The tech experts used 3D printed molds to replicate real fingerprint and trick user authentication tech.
Cisco Talos researchers have said they were able to easily trick biometric scanners, gaining access to eight mobile devices.
The process involved using a painstaking replication effort but then quickly accessed the phones.
The researchers used a meticulous process for replicating user fingerprints using 3D-printed molds. In this way, they were able to break through the biometric scanners very easily. Of course, this wouldn’t be possible for the average cybercriminal. It would need someone to have either direct or indirect access to the individual’s fingerprint and mobile device.
Therefore, smartphone users don’t need to worry that cybercriminals will use this strategy to try to gain access to a device if they get their hands on it. In the case of cybercriminals, this type of technique could be used to compromise a device only in a highly targeted and very specific circumstance in which all the right technology, equipment, fingerprints and devices were available to the criminal. That said, it does represent a potential first for researchers who have used something other than an actual fingerprint to break through the device sensor security.
According to Talos, producing the fake fingerprints tricked the biometric scanners about 80 percent of the time.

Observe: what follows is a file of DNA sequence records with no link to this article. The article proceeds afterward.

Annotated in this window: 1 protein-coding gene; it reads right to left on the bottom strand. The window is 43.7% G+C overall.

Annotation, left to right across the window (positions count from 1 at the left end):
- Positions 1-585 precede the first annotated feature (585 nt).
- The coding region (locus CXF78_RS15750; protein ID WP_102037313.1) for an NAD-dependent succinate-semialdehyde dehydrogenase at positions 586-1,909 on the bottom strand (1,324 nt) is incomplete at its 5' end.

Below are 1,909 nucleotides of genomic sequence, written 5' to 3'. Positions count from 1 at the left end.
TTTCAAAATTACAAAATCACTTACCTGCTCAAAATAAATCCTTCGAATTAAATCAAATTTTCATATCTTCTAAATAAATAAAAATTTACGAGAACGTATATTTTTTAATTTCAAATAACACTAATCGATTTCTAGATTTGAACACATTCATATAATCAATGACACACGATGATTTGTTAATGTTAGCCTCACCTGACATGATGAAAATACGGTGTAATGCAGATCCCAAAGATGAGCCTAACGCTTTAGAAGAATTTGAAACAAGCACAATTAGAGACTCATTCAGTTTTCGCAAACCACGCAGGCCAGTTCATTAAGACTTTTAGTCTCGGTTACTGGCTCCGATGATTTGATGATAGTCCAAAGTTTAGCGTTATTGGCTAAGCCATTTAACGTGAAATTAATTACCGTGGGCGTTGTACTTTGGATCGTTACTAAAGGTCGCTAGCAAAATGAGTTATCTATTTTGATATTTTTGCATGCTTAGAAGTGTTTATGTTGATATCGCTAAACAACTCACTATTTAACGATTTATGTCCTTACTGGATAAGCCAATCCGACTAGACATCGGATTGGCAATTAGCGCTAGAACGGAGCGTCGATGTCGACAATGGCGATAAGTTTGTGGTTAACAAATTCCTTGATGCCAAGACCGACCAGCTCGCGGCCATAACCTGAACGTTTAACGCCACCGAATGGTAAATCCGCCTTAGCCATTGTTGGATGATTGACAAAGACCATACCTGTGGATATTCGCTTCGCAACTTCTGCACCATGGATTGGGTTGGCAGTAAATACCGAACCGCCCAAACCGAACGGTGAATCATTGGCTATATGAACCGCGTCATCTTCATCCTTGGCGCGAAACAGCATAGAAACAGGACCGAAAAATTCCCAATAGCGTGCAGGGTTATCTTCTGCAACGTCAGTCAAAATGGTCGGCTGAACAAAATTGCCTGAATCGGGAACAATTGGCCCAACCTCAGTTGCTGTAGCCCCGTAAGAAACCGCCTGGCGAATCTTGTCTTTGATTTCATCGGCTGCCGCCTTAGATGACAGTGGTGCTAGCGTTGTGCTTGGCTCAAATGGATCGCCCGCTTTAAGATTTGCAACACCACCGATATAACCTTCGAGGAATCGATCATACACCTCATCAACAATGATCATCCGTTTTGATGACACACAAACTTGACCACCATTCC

“This level of success rate means that we have a very high probability of unlocking any of the tested devices before it falls back into the pin unlocking,” said the researchers’ report. “The results show fingerprints are good enough to protect the average person’s privacy if they lose their phone. However, a person that is likely to be targeted by a well-funded and motivated actor should not use fingerprint authentication.”
To collect the fingerprints in order to produce the 3D printed replications, three different techniques were used. The first was a direct collection, copying directly from a person’s finger. The second was through the use of a fingerprint sensor, such as those used by private security companies or border security. The third was by way of a photograph of an object the user had touched, and which clearly showed the fingerprint, such as on glass.
In order to replicate the fingerprints accurately enough for an 80 percent success rate in duping the biometric scanners, quite a bit of trial and error was needed for everything from the shape to the material used for the replication. In the end, they used textile glue.